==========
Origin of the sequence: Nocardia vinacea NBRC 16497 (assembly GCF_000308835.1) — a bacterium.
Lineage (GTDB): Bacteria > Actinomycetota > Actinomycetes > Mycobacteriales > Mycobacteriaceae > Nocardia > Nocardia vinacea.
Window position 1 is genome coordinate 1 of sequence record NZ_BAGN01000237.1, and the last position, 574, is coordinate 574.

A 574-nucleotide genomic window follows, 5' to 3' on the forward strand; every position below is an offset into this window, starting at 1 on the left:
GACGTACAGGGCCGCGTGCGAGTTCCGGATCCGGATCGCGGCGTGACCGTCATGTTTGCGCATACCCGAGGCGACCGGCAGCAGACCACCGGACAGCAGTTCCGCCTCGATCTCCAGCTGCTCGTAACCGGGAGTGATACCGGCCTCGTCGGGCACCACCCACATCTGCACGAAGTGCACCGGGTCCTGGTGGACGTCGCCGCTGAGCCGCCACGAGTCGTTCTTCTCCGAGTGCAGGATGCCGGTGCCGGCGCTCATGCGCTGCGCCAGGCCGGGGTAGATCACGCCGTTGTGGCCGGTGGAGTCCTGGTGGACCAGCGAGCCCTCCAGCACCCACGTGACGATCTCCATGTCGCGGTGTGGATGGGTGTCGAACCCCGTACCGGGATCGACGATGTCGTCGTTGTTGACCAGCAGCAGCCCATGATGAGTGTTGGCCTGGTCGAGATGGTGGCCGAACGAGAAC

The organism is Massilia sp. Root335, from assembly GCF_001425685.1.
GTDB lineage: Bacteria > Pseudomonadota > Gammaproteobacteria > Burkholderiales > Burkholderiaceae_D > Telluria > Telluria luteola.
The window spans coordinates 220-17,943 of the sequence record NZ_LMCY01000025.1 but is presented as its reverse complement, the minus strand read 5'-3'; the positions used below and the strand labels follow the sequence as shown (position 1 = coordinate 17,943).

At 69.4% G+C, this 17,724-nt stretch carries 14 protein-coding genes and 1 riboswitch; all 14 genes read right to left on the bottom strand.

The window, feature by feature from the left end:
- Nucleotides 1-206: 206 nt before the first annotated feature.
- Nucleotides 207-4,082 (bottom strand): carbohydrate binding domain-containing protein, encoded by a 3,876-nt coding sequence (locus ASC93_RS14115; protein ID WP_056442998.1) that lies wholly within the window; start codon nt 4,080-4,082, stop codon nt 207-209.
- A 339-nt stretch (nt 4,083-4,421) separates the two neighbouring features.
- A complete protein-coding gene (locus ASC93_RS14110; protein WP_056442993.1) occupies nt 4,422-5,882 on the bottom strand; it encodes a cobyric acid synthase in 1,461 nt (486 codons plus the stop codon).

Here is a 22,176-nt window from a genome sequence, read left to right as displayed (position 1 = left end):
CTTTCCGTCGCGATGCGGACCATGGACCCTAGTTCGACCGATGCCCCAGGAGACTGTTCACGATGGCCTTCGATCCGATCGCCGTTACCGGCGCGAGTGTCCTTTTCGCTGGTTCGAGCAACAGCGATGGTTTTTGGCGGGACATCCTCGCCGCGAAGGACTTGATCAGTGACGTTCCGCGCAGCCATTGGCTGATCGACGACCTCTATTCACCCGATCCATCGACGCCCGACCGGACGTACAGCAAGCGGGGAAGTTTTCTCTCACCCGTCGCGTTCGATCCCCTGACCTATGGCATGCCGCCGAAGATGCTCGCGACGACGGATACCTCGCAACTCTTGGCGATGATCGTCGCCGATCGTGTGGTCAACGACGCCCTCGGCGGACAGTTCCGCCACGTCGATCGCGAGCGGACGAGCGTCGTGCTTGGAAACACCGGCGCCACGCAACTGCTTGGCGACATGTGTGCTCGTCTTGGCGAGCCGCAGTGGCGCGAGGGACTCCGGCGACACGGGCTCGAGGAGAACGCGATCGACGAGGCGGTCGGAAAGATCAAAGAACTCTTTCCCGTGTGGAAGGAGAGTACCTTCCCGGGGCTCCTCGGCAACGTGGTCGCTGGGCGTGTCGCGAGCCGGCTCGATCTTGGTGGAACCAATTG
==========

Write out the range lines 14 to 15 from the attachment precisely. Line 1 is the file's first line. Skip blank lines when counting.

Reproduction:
- A complete protein-coding gene (locus ASC93_RS14110; protein WP_056442993.1) occupies nt 4,422-5,882 on the bottom strand; it encodes a cobyric acid synthase in 1,461 nt (486 codons plus the stop codon).

Here is a 22,176-nt window from a genome sequence, read left to right as displayed (position 1 = left end):